Is the Minister aware that in most Third world countries it is women who do all the hard physical labour, and specific targeting of projects that would help them in training and in agricultural matters would have a direct effect on the standard of living of most difficult areas, particularly those in need of some kind of economic investment?
I agree with the emphasis that the hon. Lady places on training. Too few women are on our training programme, and we are taking that point up with the Governments of aid recipient countries.
Do we not have to be careful not to impose our own standards and mores on other countries? Will my hon. Friend give me an assurance that any pontifications that we make on this matter will be kept to a minumum, as with expressions of our attitude to the internal, domestic and social affairs of other countries?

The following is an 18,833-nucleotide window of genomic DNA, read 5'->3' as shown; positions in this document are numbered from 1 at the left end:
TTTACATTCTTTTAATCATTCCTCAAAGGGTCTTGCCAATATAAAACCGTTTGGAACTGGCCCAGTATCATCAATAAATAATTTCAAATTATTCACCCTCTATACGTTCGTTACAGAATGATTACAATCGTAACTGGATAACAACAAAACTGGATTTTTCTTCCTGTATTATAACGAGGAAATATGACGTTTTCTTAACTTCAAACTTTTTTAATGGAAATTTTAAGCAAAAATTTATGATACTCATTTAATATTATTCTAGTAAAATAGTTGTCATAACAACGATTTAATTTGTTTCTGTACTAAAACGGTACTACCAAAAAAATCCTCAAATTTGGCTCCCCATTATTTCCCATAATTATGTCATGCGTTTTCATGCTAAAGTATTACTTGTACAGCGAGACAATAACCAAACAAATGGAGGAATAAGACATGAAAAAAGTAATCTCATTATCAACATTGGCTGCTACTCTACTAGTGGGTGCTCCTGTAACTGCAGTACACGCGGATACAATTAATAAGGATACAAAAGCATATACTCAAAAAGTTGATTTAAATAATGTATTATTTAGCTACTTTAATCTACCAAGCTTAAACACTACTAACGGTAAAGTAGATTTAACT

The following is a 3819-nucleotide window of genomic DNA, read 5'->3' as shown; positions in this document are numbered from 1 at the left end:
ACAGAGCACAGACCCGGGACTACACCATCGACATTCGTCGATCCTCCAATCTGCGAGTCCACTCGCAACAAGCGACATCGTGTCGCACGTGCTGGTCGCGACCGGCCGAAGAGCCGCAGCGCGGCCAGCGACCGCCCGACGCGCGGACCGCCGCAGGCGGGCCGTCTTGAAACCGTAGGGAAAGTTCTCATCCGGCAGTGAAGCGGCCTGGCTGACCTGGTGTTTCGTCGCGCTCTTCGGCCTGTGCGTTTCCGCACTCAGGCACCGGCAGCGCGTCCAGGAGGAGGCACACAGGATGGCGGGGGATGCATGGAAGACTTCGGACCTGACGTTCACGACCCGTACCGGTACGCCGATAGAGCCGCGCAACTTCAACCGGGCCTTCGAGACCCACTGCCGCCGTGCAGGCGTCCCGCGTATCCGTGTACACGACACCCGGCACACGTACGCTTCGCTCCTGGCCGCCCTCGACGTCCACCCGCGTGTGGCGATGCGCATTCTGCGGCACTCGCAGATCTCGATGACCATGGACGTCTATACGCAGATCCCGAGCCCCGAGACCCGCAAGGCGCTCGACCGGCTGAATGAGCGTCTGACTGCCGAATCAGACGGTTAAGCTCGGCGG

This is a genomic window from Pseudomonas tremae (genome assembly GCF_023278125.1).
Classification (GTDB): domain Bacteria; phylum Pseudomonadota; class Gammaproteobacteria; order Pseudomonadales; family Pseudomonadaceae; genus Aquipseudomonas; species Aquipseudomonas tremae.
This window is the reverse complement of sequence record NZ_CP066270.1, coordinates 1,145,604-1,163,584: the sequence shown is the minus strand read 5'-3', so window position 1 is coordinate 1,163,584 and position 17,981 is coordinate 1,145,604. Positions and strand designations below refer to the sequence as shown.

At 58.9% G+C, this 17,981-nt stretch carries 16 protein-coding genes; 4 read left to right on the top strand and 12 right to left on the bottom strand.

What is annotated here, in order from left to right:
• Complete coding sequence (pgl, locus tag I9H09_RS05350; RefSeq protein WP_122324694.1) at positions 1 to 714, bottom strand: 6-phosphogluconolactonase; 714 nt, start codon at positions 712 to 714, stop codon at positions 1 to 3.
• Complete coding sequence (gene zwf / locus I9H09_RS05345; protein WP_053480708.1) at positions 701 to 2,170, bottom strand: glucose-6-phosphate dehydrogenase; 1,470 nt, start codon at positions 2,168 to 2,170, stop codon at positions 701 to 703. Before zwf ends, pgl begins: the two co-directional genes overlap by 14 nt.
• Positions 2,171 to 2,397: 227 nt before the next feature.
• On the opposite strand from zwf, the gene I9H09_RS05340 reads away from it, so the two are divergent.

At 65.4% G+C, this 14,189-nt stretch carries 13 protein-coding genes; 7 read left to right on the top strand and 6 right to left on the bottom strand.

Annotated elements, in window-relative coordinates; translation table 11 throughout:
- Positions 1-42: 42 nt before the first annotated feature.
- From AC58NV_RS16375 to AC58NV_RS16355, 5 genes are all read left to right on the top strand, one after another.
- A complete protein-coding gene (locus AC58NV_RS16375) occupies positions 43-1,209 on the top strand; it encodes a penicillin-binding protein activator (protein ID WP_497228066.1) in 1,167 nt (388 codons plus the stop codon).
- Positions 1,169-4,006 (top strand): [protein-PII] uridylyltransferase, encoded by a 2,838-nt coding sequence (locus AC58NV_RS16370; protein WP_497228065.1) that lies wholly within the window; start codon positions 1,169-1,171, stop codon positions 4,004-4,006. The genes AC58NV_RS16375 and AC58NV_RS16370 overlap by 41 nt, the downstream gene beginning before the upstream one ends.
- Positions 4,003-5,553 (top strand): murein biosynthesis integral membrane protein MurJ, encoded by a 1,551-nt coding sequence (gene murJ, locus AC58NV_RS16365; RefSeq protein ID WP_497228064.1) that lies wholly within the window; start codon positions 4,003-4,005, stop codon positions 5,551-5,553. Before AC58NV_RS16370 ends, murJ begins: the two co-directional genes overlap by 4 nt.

Is the Minister aware that one way of helping women to take part in the development process in the Third world is to enure that they have full access to information, suppliers and advice generally on family planning so that they can choose for themselves the number of children they will have and their spacing and can preserve their health and play a full part as citizens in the development process?
There is a great deal in what the hon. Gentleman said. In 1985 we spent £15·5 million on population-related activities. I believe that there is a close relationship between the success of population programmes and literacy rates among women.